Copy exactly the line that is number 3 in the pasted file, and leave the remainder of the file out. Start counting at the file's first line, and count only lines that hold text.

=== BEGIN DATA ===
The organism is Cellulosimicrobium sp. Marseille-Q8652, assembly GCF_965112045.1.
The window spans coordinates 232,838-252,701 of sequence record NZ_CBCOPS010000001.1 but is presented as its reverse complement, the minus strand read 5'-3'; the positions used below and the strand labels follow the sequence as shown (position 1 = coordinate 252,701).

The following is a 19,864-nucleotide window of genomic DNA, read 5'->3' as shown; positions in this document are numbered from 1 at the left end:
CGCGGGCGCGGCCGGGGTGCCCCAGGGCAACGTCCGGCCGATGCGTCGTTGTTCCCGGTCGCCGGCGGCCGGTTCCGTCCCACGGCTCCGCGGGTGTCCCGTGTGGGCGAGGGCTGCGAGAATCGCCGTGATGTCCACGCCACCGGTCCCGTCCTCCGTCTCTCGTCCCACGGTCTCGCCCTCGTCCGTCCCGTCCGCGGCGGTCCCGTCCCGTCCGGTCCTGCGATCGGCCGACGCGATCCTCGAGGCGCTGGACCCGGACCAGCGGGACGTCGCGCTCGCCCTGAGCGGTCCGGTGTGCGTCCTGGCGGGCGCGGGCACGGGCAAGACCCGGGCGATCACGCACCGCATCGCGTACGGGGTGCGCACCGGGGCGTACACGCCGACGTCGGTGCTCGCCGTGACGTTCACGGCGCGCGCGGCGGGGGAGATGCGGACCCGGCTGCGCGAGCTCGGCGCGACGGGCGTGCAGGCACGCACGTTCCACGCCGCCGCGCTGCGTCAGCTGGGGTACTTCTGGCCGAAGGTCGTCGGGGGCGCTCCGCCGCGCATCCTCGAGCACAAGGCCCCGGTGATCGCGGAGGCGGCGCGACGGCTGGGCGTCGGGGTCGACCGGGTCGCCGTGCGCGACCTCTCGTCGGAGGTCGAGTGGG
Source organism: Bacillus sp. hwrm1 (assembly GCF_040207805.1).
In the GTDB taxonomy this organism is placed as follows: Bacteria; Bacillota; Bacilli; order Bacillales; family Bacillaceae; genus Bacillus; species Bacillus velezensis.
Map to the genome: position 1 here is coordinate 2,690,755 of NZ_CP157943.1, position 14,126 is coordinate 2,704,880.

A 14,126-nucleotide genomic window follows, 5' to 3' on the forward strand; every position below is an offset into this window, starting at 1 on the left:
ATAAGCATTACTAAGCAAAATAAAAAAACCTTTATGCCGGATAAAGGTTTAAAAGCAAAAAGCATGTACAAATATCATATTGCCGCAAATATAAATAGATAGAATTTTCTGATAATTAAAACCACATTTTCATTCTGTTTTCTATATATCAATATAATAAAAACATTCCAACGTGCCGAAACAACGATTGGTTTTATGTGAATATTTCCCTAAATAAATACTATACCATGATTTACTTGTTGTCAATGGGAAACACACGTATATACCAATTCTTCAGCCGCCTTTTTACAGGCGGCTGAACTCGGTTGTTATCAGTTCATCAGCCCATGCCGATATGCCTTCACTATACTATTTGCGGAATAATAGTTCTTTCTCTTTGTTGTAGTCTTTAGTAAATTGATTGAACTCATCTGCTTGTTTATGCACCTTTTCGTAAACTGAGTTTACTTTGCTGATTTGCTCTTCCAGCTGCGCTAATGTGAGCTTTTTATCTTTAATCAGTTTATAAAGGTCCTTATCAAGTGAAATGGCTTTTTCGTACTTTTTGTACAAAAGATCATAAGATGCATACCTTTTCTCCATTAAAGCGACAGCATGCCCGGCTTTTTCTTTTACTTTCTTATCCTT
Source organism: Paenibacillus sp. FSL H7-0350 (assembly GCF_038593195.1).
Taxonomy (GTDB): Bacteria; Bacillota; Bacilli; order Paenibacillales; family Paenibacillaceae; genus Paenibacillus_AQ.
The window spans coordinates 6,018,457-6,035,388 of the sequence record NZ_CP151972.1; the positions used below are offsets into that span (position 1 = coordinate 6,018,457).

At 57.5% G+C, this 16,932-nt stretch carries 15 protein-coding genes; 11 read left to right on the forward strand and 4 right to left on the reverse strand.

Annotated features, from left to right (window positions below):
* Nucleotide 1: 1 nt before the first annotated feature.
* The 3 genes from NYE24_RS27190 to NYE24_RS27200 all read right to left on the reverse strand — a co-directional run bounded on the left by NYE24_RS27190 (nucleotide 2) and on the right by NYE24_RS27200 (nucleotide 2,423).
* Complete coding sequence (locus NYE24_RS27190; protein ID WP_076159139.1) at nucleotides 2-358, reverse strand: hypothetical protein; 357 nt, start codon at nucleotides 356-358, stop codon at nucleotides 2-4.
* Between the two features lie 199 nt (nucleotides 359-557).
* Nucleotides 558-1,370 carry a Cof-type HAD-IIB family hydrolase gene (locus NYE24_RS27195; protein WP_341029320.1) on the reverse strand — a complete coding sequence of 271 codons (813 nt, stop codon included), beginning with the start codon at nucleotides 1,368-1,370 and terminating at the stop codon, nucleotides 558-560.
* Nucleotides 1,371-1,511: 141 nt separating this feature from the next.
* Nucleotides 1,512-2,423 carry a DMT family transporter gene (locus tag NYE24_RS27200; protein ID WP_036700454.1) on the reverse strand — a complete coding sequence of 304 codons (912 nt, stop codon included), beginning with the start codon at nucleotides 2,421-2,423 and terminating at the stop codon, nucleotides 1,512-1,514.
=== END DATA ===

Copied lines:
The following is a 19,864-nucleotide window of genomic DNA, read 5'->3' as shown; positions in this document are numbered from 1 at the left end: